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Cities, Place and Cyberspace

University of Calilfornia, Berkeley
February 1st, 2001

Thank you. I am very happy to be here on this great campus to open the spring semester lecture series. Everything at Berkeley is highly organized, as all of you know, but for all of the letters and e-mails that have gone back and forth between my office and the school, no one ever did ask me what I was going to talk about, so this lecture has no official title, except for the word "Commentary," which of course can mean anything at all. I do want to do a little more than just comment in general about architecture, or about current work, and I suppose if I had been asked for a title it would have been something like "Cities and Cyberspace," or maybe "Cities, Place and Cyberspace," since what I would like to talk about in the next few minutes is the question of how the extraordinary advances in technology of the last generation have affected not just individual works of architecture but our larger sense of place, whether they have made traditional ideas of place irrelevant, or whether they have the power to do so in the future.

The notion that technological developments have the power to shape what kind of places we make, and what our whole idea of place is, is not new to our time. Beyond the obvious fact that the technology of structure and engineering of course determines what we can build, and always has, the notion of other kinds of connections has plenty of precedent. Indeed, it was almost exactly a hundred years ago – March 20, 1901, to be exact – that Frank Lloyd Wright delivered a famous lecture at Hull House, Jane Addams’s settlement house in Chicago, entitled "The Art and Craft of the Machine." Even if we were not a couple of weeks away from the centennial of this famous talk it might be useful at this time to go back and have a look at what Wright had to say.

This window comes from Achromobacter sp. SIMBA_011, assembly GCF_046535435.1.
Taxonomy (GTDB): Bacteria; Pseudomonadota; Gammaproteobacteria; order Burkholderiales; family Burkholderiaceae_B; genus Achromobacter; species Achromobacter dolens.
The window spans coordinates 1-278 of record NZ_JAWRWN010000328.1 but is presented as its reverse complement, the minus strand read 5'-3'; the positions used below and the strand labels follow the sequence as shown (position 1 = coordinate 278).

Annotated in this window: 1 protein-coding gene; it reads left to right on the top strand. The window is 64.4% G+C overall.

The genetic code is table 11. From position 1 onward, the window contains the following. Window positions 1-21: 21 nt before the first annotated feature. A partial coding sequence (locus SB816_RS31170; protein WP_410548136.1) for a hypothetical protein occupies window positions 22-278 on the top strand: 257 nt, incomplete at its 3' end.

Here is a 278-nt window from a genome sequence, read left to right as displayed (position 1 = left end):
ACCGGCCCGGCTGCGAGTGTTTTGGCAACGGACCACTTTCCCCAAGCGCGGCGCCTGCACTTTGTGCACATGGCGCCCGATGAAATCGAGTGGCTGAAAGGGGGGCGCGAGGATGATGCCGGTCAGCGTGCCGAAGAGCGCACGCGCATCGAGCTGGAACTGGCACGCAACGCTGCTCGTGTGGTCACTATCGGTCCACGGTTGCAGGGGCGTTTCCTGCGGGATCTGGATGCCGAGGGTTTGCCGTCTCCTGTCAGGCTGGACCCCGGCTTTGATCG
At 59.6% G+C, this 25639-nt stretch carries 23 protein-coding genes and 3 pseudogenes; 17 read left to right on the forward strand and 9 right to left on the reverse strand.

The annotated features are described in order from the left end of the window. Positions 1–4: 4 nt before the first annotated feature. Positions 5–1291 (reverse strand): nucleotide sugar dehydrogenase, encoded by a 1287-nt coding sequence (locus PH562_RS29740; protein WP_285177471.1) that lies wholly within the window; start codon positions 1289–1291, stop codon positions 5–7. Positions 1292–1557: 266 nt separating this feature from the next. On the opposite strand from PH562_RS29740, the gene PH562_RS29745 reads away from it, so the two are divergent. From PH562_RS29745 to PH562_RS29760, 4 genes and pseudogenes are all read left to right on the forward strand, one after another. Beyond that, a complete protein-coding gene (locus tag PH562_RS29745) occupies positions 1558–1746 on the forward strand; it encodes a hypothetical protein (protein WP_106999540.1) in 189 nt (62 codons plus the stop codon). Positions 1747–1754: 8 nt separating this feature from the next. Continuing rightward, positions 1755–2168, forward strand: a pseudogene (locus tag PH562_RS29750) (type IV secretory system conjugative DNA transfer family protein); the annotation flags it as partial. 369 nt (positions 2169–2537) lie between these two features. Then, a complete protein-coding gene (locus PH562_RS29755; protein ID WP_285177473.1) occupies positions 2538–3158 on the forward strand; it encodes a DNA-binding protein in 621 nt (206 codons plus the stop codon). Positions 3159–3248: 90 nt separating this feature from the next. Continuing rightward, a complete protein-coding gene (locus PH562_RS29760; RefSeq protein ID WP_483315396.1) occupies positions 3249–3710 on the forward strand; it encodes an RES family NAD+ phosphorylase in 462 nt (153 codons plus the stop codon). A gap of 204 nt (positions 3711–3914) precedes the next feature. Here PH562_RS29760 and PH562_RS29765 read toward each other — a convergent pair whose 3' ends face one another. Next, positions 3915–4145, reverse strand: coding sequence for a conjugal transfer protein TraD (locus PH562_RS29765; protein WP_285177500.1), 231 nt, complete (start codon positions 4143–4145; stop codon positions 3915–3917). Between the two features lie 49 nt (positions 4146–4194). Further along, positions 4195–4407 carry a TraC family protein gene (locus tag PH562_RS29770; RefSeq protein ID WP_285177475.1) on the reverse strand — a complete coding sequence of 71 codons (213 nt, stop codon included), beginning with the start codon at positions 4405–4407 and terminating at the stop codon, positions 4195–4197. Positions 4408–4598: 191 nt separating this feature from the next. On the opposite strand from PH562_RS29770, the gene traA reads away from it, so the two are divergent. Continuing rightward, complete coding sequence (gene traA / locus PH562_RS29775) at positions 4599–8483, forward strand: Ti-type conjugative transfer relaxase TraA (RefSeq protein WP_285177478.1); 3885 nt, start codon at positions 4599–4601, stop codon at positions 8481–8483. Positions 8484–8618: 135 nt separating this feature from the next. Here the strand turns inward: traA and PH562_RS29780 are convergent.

In a sense, he saw it all coming. Wright argued in "The Art and Craft of the Machine" against the hand-crafted aesthetic of Ruskin and William Morris, and in favor of an architecture that would use the machine as an aesthetic inspiration, which is the aspect of this lecture that most people remember. He denounced what he considered the hypocrisy of embracing technology as a modern means to achieve a traditional end, which is to say he didn’t think much of using machines to make classical columns or Gothic arches. Wright believed passionately that the machine somehow had to shape the aesthetic as well; it had to be a generator of architectural form. Architecture would not only have to be made differently in the age of the machine; it was essential that it look different, too.